Honoring traditions, fabricating new; Meet the divas of quilting
Some do it for the fellowship and conversation. Some do it for the satisfaction of having something to show for all their hard work. Some do it for the art. But they all have the same goal: to make a quilt.
Quilting circles have become extremely popular in the Delaware River Valley region. Hundreds of (mostly) women have organized with other quilters who love the craft as much as they do. They subscribe to daily emails with quilting newsletters; they are slightly addicted to YouTube quilting videos, where they learn new techniques; and they belong to Facebook quilting groups and exchange ideas.
And in most cases, they started quilting in the same way: it was a natural progression from crafting, sewing, or needlework (like crocheting or knitting) to quilting.
“I was always a crafter. I used to sew dolls and their costumes, and always had a sewing machine. Quilting was just a natural progression,” explains Keyna Hust of The Divas Quilting Circle out of Youngsville, NY.
Fellow diva Jennifer Berglas says, “I always sewed and was a crafter. I like to put things together. I made kids’ clothes, place mats, and now quilts.” Same with diva Ruth Pontious of Jeffersonville, NY, “I always sewed. I had four kids and made a lot of their clothes. I started quilting in the ‘80s, by hand, not a machine.”
Given the recent popularity of quilting, you might think it was a fairly recent hobby. But the craft goes back centuries.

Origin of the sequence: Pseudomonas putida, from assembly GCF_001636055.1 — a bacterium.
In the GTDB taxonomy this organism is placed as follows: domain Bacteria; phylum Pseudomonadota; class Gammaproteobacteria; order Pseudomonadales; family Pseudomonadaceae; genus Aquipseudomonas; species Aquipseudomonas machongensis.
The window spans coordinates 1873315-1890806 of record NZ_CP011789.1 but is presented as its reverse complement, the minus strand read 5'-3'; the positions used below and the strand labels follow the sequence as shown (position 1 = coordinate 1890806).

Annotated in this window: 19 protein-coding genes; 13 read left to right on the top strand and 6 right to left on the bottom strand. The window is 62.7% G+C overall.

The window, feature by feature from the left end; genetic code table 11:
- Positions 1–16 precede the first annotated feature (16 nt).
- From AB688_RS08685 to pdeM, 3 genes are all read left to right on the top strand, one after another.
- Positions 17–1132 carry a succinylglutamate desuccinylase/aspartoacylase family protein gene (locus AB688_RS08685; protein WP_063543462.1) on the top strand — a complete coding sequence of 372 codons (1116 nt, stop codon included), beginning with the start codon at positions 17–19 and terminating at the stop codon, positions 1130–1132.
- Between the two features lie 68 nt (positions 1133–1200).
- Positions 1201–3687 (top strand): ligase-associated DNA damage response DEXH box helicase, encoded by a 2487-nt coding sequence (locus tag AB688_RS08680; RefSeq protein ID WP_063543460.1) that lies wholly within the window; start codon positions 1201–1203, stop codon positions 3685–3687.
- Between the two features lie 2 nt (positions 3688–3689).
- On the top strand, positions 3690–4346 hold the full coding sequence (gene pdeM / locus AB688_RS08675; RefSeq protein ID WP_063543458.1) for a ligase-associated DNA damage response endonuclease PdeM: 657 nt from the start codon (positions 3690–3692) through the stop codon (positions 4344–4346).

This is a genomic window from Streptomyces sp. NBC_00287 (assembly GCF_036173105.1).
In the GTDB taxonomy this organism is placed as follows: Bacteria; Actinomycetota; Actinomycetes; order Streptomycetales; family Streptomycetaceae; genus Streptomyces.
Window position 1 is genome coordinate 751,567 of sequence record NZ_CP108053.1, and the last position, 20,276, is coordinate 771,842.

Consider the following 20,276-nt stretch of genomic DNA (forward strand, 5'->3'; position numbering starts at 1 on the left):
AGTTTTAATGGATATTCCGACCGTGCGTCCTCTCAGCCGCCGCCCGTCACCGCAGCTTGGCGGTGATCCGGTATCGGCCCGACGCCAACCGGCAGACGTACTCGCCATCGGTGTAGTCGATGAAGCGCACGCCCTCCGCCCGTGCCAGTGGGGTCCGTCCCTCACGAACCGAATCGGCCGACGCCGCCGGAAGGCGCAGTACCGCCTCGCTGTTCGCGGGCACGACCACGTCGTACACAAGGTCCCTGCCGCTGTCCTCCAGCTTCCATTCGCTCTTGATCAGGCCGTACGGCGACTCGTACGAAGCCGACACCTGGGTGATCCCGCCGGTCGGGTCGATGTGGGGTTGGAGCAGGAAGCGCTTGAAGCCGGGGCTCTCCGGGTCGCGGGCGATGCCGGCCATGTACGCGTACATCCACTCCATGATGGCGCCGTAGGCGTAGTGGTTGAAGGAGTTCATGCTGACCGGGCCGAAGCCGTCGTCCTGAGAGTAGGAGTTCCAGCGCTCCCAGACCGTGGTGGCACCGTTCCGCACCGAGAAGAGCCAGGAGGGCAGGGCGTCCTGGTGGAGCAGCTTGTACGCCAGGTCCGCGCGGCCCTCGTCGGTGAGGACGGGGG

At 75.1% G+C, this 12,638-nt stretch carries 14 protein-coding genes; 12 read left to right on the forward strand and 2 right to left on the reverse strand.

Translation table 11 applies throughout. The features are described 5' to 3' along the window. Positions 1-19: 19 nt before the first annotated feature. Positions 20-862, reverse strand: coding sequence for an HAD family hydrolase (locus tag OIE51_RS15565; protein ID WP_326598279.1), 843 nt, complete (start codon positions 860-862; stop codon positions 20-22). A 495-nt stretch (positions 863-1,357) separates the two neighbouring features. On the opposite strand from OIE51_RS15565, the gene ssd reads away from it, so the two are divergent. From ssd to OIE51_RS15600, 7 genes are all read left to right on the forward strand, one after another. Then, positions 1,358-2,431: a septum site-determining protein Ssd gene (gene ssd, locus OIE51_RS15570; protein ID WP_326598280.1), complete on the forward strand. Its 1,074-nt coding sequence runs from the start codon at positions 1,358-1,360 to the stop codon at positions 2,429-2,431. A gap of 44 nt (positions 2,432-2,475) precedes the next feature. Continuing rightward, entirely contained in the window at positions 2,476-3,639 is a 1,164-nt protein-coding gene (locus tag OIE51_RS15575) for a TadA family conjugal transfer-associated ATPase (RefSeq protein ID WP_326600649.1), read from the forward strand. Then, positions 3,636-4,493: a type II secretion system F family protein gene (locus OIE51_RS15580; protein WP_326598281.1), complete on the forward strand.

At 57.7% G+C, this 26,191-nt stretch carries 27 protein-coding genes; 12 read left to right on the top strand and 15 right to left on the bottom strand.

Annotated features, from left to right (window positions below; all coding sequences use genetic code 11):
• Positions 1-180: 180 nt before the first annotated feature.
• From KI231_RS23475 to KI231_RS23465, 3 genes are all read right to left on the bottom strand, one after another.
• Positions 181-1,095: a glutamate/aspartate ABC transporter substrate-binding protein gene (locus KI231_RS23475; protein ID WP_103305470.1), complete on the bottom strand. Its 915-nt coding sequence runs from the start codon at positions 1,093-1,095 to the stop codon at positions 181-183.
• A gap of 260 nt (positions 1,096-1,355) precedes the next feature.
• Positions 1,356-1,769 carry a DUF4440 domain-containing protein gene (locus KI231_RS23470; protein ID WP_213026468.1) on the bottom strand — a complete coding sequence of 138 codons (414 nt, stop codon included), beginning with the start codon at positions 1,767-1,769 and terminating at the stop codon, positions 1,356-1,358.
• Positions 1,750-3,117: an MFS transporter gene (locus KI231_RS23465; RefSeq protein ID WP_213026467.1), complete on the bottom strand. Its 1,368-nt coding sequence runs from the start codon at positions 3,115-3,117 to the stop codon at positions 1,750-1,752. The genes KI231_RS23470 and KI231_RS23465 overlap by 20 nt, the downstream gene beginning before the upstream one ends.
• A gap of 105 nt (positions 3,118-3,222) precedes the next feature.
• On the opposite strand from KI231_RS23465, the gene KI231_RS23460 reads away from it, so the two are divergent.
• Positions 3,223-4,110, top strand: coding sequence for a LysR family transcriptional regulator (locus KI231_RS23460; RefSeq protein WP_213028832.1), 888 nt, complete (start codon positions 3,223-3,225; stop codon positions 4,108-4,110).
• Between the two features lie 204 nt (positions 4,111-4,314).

Quilts started as a necessity to keep humans warm and out of the elements. They were as basic as woven linen or spun wool. American pioneer women had no time to work on luxuries such as a decorated quilt; they were doing all they could to keep their families fed, clothed and out of danger.
Decorated quilts were for wealthy women who had time on their hands. They were not made of fabric scraps as many are now—rather, they were decorative and showcased the fine needlework women of privilege worked so hard to exact.
Big changes came after the mid-19th century. The advent of manufacturing on a large scale changed the textile industry, making fabric affordable and available. Women no longer had to spin or weave their own materials. Because of that, quilt making became widespread.
The style of quilting also changed around the mid-1800s; block-style quilts became the rage. Quilting bees became popular, with women working on individual blocks and sitting around quilting frames to attach them to the body of the quilt.